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|Vatican Ecumenical Council II|
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24. The Eastern Churches in communion with the Apostolic See of Rome have a special duty of promoting the unity of all Christians, especially Eastern Christians, in accordance with the principles of the decree, "About Ecumenism," of this Sacred Council, by prayer in the first place, and by the example of their lives, by religious fidelity to the ancient Eastern traditions, by a greater knowledge of each other, by collaboration and a brotherly regard for objects and feelings.29
25. If any separated Eastern Christian should, under the guidance of the grace of the Holy Spirit, join himself to the unity of Catholics, no more should be required of him than what a bare profession of the Catholic faith demands. Eastern clerics, seeing that a valid priesthood is preserved among them, are permitted to exercise the Orders they possess on joining the unity of the Catholic Church, in accordance with the regulations established by the competent authority.30
26. Common participation in worship (communicatio in sacris) which harms the unity of the Church or involves formal acceptance of error or the danger of aberration in the faith, of scandal and indifferentism, is forbidden by divine law.32 On the other hand, pastoral experience shows clearly that, as regards our Eastern brethren, there should be taken into consideration the different cases of individuals, where neither the unity of the Church is hurt nor are verified the dangers that must be avoided, but where the needs of the salvation of souls and their spiritual good are impelling motives. For that reason the Catholic Church has always adopted and now adopts rather a mild policy, offering to all the means of salvation and an example of charity among Christians, through participation in the sacraments and in other sacred functions and things. With this in mind, "lest because of the harshness of our judgment we be an obstacle to those seeking salvation" 31 and in order more and more to promote union with the Eastern Churches separated from us, the Sacred Council lays down the following policy.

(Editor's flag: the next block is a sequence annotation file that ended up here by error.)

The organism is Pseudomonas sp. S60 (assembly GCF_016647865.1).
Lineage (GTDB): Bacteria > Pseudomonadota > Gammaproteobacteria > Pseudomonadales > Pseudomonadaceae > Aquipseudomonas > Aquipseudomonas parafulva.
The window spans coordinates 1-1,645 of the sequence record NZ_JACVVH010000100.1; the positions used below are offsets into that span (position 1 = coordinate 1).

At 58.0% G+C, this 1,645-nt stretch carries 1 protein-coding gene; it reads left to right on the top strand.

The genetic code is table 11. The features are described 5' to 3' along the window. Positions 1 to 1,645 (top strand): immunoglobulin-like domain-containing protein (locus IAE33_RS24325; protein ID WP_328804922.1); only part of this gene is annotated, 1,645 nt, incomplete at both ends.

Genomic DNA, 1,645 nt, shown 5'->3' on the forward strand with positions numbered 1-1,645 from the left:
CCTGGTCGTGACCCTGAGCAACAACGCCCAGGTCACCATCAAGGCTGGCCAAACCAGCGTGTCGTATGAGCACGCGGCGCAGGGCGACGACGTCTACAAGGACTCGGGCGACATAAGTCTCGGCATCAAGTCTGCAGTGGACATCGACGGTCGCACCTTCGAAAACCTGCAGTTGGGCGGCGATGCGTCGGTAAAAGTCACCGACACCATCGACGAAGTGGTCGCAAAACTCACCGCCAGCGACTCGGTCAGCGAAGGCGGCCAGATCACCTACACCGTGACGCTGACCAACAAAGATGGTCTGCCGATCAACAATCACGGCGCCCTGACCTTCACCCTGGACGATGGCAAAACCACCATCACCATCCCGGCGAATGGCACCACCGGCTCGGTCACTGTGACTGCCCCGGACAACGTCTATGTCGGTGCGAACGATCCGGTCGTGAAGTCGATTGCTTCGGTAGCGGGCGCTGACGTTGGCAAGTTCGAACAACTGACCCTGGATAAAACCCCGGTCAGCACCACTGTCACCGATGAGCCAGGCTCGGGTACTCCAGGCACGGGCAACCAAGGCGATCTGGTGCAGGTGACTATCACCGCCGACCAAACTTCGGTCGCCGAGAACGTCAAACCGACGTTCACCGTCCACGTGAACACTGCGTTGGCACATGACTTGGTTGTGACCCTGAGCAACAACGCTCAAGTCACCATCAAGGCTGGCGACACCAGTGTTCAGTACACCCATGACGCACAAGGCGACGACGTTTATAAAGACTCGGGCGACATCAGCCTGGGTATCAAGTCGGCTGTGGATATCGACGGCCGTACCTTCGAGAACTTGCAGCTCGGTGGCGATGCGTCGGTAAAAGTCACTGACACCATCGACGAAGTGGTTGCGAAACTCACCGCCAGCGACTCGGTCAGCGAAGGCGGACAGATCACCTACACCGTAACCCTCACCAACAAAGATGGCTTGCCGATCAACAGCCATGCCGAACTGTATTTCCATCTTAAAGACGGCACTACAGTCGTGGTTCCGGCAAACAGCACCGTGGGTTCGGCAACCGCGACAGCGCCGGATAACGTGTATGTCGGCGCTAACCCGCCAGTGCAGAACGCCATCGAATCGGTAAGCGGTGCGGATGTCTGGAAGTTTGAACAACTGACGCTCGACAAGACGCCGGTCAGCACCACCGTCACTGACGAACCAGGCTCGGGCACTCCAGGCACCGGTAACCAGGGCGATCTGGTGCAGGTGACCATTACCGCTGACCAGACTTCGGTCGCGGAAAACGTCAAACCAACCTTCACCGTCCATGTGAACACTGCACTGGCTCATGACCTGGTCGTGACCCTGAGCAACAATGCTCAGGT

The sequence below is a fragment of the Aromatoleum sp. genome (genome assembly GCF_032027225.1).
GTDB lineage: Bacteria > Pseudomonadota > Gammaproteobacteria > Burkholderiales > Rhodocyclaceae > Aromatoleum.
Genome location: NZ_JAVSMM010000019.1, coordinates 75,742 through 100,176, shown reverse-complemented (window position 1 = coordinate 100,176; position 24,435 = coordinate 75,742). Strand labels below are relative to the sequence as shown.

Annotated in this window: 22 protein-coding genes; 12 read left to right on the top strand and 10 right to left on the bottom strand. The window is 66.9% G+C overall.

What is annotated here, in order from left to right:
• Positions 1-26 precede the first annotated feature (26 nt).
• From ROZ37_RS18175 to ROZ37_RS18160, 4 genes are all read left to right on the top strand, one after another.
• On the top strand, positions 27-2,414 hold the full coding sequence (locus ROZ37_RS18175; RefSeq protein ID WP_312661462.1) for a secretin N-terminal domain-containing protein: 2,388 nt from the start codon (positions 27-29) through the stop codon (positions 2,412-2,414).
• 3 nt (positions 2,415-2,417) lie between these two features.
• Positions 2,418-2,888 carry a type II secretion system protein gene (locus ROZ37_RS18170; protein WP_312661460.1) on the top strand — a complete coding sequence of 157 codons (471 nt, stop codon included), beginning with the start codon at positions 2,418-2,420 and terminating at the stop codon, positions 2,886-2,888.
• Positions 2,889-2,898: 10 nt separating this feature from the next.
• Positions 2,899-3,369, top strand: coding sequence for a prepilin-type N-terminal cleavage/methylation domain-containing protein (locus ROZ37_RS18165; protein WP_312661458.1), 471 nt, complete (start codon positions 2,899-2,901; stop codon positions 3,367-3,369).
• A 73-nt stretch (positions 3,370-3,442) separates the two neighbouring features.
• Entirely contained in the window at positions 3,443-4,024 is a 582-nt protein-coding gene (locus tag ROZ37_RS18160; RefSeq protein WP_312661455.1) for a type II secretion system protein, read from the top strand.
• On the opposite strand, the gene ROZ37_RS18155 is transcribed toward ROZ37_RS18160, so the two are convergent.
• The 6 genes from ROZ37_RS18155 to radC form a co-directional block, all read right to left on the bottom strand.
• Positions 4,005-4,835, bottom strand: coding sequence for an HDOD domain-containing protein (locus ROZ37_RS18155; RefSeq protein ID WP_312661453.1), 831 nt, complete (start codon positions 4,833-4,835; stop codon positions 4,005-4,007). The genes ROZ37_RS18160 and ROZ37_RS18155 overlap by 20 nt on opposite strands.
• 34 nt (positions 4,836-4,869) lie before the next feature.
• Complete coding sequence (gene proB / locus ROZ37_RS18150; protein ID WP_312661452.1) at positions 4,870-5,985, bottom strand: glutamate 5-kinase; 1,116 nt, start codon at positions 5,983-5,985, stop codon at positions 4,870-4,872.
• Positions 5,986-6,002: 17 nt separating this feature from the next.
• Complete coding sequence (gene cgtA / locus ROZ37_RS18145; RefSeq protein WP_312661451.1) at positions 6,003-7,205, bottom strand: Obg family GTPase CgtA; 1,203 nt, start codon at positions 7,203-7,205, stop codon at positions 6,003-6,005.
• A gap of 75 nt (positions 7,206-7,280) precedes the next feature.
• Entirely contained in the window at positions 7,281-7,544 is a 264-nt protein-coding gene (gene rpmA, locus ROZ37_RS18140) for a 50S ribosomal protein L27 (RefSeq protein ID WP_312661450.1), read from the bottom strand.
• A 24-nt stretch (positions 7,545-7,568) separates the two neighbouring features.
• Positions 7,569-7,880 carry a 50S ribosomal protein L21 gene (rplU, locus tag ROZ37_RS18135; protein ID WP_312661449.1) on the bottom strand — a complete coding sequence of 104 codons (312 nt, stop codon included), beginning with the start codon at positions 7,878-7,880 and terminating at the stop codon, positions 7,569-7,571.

27. Without prejudice to the principles noted earlier, Eastern Christians who are in fact separated in good faith from the Catholic Church, if they ask of their own accord and have the right dispositions, may be admitted to the sacraments of Penance, the Eucharist and the Anointing of the Sick. Further, Catholics may ask for these same sacraments from those non-Catholic ministers whose churches possess valid sacraments, as often as necessity or a genuine spiritual benefit recommends such a course and access to a Catholic priest is physically or morally impossible.33
29. This conciliatory policy with regard to "communicatio in sacris" (participation in things sacred) with the brethren of the separated Eastern Churches is put into the care and control of the local hierarchs, in order that, by combined counsel among themselves and, if need be, after consultation also with the hierarchs of the separated churches, they may by timely and effective regulations and norms direct the relations among Christians.
29 Ex tenore Bullarum unionis singularum Ecclesiarum orientalium catholicarum.
30 Obligatio synodalis quoad fratres seiunctos orientales et quoad omnes Ordines cuiuscumque gradus tum iuris divini tum ecclesiastici.
32 S. Basilius M., Epistula canonica ad Amphilochium, PG. 32, 669 B.
31 Haec doctrina valet etiam in Ecclesiis seiunctis.
33 Fundamentum mitigationis consideratur: 1) validitas sacramentorum; 2) bona fides et dispositio; 3) necessitas salutis aeternae; 4) absentia sacerdotis proprii; 5) exclusio periculorum vitandorum et formalis adhaesionis errori.
34 Agitur de s. d. communicatione in sacris extrasacramentali, Concilium est quod mitigationem concedit, servatis servandis.
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